What do we have to fear?

Guest post

It has been truly surreal watching the Dotcom circus play out over the last two days.

With the smoking gun email turning out to be nothing more than a home made popgun, Dotcom resorted to wheeling out arch conspiracists Snowden and Greenwald to try and discredit our government and elevate himself to the status of saviour of the people.

There was nothing new in most of what they presented although the allegations of NSA facilities in the north of New Zealand makes great press, regardless of the fact it is just not true.

But what of meta-analysis and XKeyscore?

Modern intelligence gathering techniques are far removed from the popular image of bespectacled individuals hunched over screens with headphones listening and watching intently.

Instead it is more the domain of the IT specialist and mathematician.

Immensely powerful supercomputers sift astronomical amounts of data looking for key components; usually key phrases or words in specific combination. Intelligence provided by external agencies may ensure that “code words” are included if deviation from normal syntax of that particular language are used and highly sophisticated decryption algorithms are used to unravel encoded data.  

The result of this is a complex funnel which takes incredibly large amounts of data and produces small packets of usable information.

Think of it like the gold sifting machines that take tons of raw material to extract a few grams of gold.

So what exactly are they looking for? Well that depends on the broader auspice of the departments function, perceived threats of the day or requests from external law enforcement agencies.

For example if you were to correspond electronically with a friend in the USA and used the phrase “kill President Obama” there is a high probability that this communication would pop up in an analysis algorithm. It would be looked at for context and assessed for risk and then either passed over or forwarded for further analysis.

It is worth remembering that the NSA was heavily criticised for not acting on information it had intercepted regarding the 9/11 terror attacks. Information that may have lacked context at the time.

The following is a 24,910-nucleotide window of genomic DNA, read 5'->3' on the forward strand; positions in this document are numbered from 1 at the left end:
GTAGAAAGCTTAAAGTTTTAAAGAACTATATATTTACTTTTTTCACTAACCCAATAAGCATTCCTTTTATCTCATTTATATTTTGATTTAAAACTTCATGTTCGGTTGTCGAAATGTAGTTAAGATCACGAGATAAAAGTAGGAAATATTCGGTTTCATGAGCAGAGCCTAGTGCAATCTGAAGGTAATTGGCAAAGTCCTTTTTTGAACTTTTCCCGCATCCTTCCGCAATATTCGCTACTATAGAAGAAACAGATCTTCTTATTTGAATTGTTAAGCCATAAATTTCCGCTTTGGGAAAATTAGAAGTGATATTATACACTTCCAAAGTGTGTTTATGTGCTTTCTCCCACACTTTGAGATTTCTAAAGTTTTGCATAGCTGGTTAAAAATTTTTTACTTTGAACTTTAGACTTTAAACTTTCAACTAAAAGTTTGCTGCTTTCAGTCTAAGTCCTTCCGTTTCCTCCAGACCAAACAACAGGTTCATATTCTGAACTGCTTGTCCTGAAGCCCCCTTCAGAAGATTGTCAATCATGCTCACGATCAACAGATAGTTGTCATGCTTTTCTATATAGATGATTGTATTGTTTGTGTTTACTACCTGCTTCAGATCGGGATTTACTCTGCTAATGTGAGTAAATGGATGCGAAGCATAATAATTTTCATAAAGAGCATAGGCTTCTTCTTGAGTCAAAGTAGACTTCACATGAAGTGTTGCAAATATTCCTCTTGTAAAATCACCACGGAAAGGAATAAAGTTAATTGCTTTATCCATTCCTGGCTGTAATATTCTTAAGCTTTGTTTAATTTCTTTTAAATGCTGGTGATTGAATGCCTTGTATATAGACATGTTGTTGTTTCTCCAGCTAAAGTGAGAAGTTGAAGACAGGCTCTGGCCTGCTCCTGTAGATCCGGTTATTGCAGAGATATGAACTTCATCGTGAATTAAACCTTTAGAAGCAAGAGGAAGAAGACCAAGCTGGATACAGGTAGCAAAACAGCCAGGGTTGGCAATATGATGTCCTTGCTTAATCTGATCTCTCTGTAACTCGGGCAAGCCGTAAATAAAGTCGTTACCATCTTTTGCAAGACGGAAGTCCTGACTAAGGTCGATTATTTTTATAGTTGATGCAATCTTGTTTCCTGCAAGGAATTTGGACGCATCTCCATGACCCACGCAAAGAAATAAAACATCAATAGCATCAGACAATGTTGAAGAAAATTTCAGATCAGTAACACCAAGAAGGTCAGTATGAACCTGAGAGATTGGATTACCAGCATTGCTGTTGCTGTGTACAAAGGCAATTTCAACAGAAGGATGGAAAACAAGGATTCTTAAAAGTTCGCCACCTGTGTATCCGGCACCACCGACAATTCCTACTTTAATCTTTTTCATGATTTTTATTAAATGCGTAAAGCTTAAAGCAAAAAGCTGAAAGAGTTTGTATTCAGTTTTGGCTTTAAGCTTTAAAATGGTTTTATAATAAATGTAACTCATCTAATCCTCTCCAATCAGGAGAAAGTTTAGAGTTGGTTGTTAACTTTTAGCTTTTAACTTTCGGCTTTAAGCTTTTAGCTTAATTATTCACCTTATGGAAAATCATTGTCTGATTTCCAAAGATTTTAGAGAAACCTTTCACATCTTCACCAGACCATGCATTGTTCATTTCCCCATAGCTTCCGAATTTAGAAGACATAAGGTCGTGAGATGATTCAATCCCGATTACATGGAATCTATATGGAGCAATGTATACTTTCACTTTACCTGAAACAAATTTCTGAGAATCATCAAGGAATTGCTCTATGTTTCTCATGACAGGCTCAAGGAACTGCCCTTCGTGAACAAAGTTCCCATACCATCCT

But does this constitute mass surveillance and should we feel threatened by this?

If we ever suffered an awful event like 9/11 then we would no doubt feel highly supportive of these agencies tasked with our protection. The danger is the complacency our current relative safety engenders in us all. A complacency easily manipulated it would seem.

The real answer is somewhere in between the very real threats that exist and the freedoms we enjoy.

The criticisms Snowden and company levelled at our government are without basis as long as our democracy remains intact and the integrity of oversight on our intelligence agencies remains strong.

Ironically both are things which Dotcom and his “henchmen and women” seek to undermine.

Both of which are not in question.

 

– Salacious Crumb


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As much at home writing editorials as being the subject of them, Cam has won awards, including the Canon Media Award for his work on the Len Brown/Bevan Chuang story.  And when he’s not creating the news, he tends to be in it, with protagonists using the courts, media and social media to deliver financial as well as death threats.

They say that news is something that someone, somewhere, wants kept quiet.   Cam Slater doesn’t do quiet, and as a result he is a polarising, controversial but highly effective journalist that takes no prisoners.

He is fearless in his pursuit of a story.

Love him or loathe him.  But you can’t ignore him.

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